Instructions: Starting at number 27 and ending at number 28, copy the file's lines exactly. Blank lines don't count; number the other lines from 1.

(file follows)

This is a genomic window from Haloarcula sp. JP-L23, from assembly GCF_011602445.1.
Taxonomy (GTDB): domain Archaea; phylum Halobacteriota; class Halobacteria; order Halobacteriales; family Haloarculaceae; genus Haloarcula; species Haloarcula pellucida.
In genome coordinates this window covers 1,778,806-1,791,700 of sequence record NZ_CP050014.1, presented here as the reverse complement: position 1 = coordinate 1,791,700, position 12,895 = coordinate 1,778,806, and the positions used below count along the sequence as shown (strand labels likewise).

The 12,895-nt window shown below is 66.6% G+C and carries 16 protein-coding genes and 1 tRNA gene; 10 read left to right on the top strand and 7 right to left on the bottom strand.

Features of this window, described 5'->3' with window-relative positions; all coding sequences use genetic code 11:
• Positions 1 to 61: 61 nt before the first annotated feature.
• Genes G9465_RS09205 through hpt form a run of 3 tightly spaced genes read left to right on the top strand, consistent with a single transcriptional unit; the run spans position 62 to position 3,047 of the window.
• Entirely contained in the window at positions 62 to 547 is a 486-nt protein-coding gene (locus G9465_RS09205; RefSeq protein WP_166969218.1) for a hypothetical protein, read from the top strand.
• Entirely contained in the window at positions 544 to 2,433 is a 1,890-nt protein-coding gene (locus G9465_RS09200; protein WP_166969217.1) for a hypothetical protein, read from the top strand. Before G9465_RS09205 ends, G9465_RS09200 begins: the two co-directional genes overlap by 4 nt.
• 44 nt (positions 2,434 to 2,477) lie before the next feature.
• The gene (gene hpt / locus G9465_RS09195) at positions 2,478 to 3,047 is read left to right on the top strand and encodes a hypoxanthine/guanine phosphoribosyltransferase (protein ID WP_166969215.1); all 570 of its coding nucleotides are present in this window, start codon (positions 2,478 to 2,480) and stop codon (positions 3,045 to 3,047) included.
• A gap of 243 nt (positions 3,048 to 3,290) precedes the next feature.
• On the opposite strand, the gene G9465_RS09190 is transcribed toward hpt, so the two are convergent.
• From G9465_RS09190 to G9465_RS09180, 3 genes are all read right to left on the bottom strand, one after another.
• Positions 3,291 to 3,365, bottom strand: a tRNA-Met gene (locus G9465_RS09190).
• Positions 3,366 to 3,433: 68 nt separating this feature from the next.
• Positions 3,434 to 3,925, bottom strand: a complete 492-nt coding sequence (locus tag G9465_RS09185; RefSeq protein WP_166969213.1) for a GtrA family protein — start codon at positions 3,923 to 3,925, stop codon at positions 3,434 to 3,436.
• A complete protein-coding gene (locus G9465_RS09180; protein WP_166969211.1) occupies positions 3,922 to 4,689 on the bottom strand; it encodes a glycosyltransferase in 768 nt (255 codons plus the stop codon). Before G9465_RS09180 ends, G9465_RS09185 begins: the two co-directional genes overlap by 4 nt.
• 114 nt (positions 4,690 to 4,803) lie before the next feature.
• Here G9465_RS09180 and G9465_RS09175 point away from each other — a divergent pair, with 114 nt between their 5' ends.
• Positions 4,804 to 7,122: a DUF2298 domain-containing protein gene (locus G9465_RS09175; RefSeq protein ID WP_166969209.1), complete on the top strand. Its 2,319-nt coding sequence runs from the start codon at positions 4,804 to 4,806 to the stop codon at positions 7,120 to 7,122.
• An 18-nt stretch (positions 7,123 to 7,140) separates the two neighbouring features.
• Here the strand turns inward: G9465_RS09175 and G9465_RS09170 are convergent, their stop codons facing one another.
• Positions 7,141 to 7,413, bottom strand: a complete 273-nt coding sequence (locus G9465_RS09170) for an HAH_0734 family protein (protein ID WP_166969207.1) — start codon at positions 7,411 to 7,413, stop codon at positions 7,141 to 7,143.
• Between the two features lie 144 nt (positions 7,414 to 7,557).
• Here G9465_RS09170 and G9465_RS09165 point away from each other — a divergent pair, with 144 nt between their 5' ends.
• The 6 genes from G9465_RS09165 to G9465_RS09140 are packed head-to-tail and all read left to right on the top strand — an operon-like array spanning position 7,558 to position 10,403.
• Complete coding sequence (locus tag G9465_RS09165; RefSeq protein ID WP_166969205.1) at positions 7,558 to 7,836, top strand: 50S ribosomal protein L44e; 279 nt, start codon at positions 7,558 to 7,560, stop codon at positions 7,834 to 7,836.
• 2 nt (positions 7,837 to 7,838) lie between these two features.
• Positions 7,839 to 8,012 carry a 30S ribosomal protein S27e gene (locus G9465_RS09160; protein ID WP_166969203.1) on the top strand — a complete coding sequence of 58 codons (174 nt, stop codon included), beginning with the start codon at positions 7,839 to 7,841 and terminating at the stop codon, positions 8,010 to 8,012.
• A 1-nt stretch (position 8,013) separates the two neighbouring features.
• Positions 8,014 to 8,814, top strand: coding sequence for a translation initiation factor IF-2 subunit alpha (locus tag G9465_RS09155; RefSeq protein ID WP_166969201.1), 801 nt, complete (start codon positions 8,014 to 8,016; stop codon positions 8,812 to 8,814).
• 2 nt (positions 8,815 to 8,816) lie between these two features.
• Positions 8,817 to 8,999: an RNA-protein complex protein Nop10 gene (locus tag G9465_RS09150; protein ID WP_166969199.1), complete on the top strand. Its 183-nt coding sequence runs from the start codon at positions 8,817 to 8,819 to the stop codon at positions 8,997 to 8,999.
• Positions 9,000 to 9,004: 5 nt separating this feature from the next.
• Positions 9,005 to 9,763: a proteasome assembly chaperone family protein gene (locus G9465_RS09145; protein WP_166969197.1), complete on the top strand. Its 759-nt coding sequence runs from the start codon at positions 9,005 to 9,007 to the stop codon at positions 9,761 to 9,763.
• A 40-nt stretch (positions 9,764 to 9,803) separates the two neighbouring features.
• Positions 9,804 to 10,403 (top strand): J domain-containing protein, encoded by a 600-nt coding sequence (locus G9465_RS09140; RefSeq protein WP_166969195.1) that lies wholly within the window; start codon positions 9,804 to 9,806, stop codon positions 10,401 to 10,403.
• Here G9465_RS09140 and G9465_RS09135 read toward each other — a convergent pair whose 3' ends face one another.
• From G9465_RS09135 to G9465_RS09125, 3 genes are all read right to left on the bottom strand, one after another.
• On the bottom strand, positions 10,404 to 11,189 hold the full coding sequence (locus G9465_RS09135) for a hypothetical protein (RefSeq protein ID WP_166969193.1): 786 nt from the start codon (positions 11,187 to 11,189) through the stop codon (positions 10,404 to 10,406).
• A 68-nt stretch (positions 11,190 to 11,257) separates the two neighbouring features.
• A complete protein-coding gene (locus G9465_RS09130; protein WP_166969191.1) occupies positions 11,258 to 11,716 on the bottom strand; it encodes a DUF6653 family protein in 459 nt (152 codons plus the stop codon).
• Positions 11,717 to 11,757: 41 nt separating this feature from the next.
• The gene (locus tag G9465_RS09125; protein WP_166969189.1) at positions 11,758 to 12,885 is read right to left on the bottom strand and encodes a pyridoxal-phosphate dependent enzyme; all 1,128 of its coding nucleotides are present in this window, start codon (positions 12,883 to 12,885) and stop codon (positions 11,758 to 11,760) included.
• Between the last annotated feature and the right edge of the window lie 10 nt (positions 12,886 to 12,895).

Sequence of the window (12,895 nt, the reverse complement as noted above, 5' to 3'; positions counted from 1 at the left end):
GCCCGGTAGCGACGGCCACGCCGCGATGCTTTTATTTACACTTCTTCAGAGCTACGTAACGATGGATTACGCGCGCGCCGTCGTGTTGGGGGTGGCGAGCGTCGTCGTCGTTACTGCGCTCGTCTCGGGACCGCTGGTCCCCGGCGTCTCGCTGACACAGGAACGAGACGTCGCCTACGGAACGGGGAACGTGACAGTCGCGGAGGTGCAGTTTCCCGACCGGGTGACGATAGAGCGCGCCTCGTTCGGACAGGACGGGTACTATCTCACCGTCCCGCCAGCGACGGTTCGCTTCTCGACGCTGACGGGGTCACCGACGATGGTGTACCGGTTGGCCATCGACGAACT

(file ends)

• The 6 genes from G9465_RS09165 to G9465_RS09140 are packed head-to-tail and all read left to right on the top strand — an operon-like array spanning position 7,558 to position 10,403.
• Complete coding sequence (locus tag G9465_RS09165; RefSeq protein ID WP_166969205.1) at positions 7,558 to 7,836, top strand: 50S ribosomal protein L44e; 279 nt, start codon at positions 7,558 to 7,560, stop codon at positions 7,834 to 7,836.